Recently, he had Dr. Deepak Chopra on. Granted I tuned in a little late in the segment – but the good doctor told him (and us by extension) that our problem is we always have to be right. After all, he says, you aren’t always right. But mostly Dylan is right when he talks about the “banksters.”
Wait a minute – you mean the reason we here are generally in an agitated state about our country is because we wrongly think we are right. We are therefore unreasonable in our beliefs because there are other opinions out there and maybe those are the right opinions. The Afghan War, for instance – our problem is that we think it is a horror imposed on another country and which is partially responsible for our continuing slide into the third world category. As well, those Afghans don’t appreciate our good intentions and hate us – even the corrupt leadership hates us. But there we are spending enormous amounts of money and killing them and our own. What fools we are! Be happy – look at the other guy’s point of view – maybe that other guy is right. Besides, I’ve heard about “siege” lately in that war. So that should solve everything – as it did in Iraq.
Dr. Chopra delivers these dicta in sonorous, heavy tones with a serious, soulful look into the camera – the concerned physician – with a slight smile – signaling he is passing out gems for our bling consumption of the news and telling us what’s best for our mental and physical health. Concerned for all of us out here who are angry and scared and noisy and rude. You are not always right, nor do you have to be. It is too much of a burden.
Have you ever noticed that dancers who twirl across the floor – on point especially – do not get dizzy. Why is that? Well, you pick a spot on the wall you are twirling toward and your head turns first always with eyes on that spot – then your body follows. You won’t get dizzy – it works! It’s called spotting. And it’s what all of us have to do when we venture into the labrynth of what passes for news from our well-paid, good looking, mostly calm media. Well, wouldn’t you be calm out there if you made a good salary and had a really good smile and never, I repeat never – a sliver of doubt about the good sense and smarts you are passing along to the zombies in front of the screen. And they needn’t worry about work ’cause there are about 25 who flit across the screen constantly – there will always be work for a smooth purveyor of the latest propaganda.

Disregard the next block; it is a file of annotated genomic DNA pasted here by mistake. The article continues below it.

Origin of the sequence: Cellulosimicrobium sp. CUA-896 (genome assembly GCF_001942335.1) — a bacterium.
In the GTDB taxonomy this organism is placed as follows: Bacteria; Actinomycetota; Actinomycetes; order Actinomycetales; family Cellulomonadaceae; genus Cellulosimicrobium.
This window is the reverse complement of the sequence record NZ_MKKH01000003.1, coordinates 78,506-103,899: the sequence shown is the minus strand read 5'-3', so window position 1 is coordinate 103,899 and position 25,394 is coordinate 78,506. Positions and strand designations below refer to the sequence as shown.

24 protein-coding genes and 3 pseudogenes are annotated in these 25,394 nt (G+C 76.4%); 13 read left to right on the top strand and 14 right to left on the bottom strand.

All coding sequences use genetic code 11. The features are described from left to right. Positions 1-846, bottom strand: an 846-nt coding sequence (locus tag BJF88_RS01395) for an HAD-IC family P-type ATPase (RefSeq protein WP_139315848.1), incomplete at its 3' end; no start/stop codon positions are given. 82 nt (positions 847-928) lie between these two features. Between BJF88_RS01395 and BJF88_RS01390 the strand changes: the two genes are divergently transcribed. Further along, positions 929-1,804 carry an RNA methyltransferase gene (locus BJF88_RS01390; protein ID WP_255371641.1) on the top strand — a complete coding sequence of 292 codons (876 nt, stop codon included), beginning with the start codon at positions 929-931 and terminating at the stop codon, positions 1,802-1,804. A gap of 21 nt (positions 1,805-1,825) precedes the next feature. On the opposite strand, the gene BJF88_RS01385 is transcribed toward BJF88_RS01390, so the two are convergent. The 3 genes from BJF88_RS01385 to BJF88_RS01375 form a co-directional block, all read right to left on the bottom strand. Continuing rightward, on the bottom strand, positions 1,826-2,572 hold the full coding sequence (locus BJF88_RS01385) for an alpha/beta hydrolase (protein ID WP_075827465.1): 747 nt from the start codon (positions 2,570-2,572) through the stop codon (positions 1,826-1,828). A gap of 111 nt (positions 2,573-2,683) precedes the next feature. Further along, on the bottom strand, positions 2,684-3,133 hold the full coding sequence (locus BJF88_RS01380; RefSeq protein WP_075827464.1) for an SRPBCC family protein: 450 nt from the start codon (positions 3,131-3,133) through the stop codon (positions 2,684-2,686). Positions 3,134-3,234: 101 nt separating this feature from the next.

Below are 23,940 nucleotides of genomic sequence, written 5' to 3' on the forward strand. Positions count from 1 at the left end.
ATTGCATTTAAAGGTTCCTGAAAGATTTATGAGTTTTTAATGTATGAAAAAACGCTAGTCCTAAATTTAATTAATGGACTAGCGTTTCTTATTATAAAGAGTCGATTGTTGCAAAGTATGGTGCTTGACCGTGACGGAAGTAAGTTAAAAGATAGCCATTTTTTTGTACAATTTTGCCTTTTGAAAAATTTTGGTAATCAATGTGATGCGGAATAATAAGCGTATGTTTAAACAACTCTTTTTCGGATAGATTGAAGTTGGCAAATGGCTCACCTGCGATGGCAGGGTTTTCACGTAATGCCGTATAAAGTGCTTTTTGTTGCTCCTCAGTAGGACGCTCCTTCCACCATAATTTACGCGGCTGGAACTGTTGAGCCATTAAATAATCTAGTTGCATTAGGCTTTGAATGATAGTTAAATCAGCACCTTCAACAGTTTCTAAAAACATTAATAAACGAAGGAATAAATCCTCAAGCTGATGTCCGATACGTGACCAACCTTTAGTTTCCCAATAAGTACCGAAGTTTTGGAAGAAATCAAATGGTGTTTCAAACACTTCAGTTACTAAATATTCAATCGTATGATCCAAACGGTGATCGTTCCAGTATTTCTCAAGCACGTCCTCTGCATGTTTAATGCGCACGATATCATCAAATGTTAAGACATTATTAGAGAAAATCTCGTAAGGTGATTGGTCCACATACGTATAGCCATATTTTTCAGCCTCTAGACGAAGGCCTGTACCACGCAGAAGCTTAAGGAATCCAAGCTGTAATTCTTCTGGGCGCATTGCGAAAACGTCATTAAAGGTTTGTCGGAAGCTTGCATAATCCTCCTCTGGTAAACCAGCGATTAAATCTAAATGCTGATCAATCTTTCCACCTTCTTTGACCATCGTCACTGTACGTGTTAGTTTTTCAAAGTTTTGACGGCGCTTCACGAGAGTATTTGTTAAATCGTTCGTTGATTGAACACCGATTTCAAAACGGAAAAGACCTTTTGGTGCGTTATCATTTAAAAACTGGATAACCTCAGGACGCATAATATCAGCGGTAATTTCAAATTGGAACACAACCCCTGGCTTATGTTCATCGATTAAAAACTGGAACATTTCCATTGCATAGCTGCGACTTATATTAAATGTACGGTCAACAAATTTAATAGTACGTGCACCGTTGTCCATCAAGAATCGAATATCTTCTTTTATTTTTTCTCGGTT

Vince Gray’s election on Tuesday night as mayor of Washington, DC, was met with a curiously nonchalant response among city residents. No one seemed much inclined to celebrate. A city that is famously buttoned-up and all business, all the time, was precisely that. The prior mayor, Adrian Fenty, was widely seen as a temperamental prima donna, but this election was less a vote about specific District issues as it was a referendum on his leadership. The results, a decided victory for Gray, were a backlash among many towards Fenty’s perceived stance in favor of more affluent parts of town, particularly those in the Northwest quadrant of the District. This is far from an uncommon phenomenon.